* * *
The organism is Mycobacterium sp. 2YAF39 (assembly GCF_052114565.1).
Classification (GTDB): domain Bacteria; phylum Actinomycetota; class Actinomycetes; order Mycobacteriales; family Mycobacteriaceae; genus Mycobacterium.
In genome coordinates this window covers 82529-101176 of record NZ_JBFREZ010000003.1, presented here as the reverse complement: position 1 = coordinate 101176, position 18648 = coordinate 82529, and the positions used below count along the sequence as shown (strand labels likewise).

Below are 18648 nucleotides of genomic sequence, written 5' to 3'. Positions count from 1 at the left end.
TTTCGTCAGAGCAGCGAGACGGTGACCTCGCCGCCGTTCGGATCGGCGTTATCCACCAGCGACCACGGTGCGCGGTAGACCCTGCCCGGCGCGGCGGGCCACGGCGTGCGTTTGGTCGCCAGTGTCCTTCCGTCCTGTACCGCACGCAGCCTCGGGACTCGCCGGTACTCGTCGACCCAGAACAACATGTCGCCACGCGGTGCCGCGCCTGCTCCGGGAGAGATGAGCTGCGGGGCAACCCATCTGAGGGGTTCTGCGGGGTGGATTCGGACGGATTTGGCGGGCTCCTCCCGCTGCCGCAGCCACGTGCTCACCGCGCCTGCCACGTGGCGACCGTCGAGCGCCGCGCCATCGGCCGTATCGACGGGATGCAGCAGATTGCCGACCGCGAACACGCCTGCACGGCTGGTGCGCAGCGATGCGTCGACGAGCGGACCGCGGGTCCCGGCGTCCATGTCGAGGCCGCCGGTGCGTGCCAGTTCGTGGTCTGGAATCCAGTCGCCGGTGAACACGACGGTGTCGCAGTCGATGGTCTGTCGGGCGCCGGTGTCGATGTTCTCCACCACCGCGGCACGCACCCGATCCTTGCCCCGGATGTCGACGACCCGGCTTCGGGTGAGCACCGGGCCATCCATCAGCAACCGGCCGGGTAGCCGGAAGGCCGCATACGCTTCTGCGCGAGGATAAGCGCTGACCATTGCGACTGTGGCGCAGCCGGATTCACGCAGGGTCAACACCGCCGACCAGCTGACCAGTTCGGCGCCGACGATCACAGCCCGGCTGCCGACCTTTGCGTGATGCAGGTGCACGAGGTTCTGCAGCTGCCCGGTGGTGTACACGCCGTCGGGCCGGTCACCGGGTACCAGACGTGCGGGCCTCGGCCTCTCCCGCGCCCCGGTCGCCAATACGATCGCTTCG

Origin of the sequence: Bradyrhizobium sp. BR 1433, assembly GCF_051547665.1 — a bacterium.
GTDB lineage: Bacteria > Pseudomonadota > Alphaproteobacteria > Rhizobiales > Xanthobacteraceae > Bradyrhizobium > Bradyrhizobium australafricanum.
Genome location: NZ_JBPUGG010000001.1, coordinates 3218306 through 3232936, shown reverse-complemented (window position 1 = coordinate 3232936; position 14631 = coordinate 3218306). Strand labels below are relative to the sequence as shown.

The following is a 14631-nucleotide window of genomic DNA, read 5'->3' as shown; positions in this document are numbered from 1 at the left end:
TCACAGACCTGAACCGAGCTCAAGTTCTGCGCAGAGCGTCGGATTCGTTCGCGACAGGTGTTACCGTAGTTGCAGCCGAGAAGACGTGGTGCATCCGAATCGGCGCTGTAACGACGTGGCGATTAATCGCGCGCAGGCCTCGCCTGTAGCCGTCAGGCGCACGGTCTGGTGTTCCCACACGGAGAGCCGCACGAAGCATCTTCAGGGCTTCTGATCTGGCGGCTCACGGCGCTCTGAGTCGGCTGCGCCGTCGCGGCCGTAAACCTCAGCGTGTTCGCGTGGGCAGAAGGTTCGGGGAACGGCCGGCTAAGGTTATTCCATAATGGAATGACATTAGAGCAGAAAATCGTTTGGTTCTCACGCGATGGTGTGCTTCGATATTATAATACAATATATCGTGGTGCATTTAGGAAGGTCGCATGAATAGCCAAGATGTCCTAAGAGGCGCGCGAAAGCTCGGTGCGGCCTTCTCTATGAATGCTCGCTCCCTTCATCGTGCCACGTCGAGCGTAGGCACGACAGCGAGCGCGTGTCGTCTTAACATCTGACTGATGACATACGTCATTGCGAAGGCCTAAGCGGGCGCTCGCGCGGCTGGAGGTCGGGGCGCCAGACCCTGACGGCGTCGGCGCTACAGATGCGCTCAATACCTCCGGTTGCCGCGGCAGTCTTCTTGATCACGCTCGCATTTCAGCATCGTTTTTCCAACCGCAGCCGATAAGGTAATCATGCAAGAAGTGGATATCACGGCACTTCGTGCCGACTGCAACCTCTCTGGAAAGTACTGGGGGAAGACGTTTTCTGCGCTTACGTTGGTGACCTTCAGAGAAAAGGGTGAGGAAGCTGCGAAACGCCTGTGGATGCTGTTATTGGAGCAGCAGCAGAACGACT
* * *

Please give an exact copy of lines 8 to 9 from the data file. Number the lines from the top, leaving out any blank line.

Genome location: NZ_JBPUGG010000001.1, coordinates 3218306 through 3232936, shown reverse-complemented (window position 1 = coordinate 3232936; position 14631 = coordinate 3218306). Strand labels below are relative to the sequence as shown.

The following is a 14631-nucleotide window of genomic DNA, read 5'->3' as shown; positions in this document are numbered from 1 at the left end: